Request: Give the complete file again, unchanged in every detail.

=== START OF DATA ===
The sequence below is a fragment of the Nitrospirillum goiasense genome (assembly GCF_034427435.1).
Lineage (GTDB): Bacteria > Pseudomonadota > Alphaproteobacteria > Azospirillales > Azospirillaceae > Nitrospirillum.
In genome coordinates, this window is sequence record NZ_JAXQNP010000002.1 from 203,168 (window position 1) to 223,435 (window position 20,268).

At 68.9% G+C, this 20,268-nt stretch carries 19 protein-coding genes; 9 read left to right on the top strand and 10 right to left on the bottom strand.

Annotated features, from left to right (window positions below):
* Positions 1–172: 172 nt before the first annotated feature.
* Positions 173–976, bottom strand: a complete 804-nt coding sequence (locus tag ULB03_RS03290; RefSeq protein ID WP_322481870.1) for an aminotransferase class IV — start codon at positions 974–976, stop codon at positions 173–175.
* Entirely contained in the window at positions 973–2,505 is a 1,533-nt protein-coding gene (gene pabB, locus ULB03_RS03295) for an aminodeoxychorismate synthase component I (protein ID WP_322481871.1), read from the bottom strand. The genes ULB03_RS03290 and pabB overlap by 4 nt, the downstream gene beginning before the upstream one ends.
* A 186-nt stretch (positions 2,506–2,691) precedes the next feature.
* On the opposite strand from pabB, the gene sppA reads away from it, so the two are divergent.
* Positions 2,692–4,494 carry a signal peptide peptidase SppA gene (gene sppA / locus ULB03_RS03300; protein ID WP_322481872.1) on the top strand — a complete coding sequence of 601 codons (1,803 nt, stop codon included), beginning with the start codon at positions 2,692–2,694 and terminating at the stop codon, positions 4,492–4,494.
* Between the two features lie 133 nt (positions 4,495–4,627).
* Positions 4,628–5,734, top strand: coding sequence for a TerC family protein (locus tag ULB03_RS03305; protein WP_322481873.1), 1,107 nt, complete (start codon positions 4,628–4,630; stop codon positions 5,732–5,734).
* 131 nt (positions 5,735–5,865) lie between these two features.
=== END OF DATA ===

The sequence below is a fragment of the Nitrospirillum goiasense genome (assembly GCF_034427435.1).
Lineage (GTDB): Bacteria > Pseudomonadota > Alphaproteobacteria > Azospirillales > Azospirillaceae > Nitrospirillum.
In genome coordinates, this window is sequence record NZ_JAXQNP010000002.1 from 203,168 (window position 1) to 223,435 (window position 20,268).

At 68.9% G+C, this 20,268-nt stretch carries 19 protein-coding genes; 9 read left to right on the top strand and 10 right to left on the bottom strand.

Annotated features, from left to right (window positions below):
* Positions 1–172: 172 nt before the first annotated feature.
* Positions 173–976, bottom strand: a complete 804-nt coding sequence (locus tag ULB03_RS03290; RefSeq protein ID WP_322481870.1) for an aminotransferase class IV — start codon at positions 974–976, stop codon at positions 173–175.
* Entirely contained in the window at positions 973–2,505 is a 1,533-nt protein-coding gene (gene pabB, locus ULB03_RS03295) for an aminodeoxychorismate synthase component I (protein ID WP_322481871.1), read from the bottom strand. The genes ULB03_RS03290 and pabB overlap by 4 nt, the downstream gene beginning before the upstream one ends.
* A 186-nt stretch (positions 2,506–2,691) precedes the next feature.
* On the opposite strand from pabB, the gene sppA reads away from it, so the two are divergent.
* Positions 2,692–4,494 carry a signal peptide peptidase SppA gene (gene sppA / locus ULB03_RS03300; protein ID WP_322481872.1) on the top strand — a complete coding sequence of 601 codons (1,803 nt, stop codon included), beginning with the start codon at positions 2,692–2,694 and terminating at the stop codon, positions 4,492–4,494.
* Between the two features lie 133 nt (positions 4,495–4,627).
* Positions 4,628–5,734, top strand: coding sequence for a TerC family protein (locus tag ULB03_RS03305; protein WP_322481873.1), 1,107 nt, complete (start codon positions 4,628–4,630; stop codon positions 5,732–5,734).
* 131 nt (positions 5,735–5,865) lie between these two features.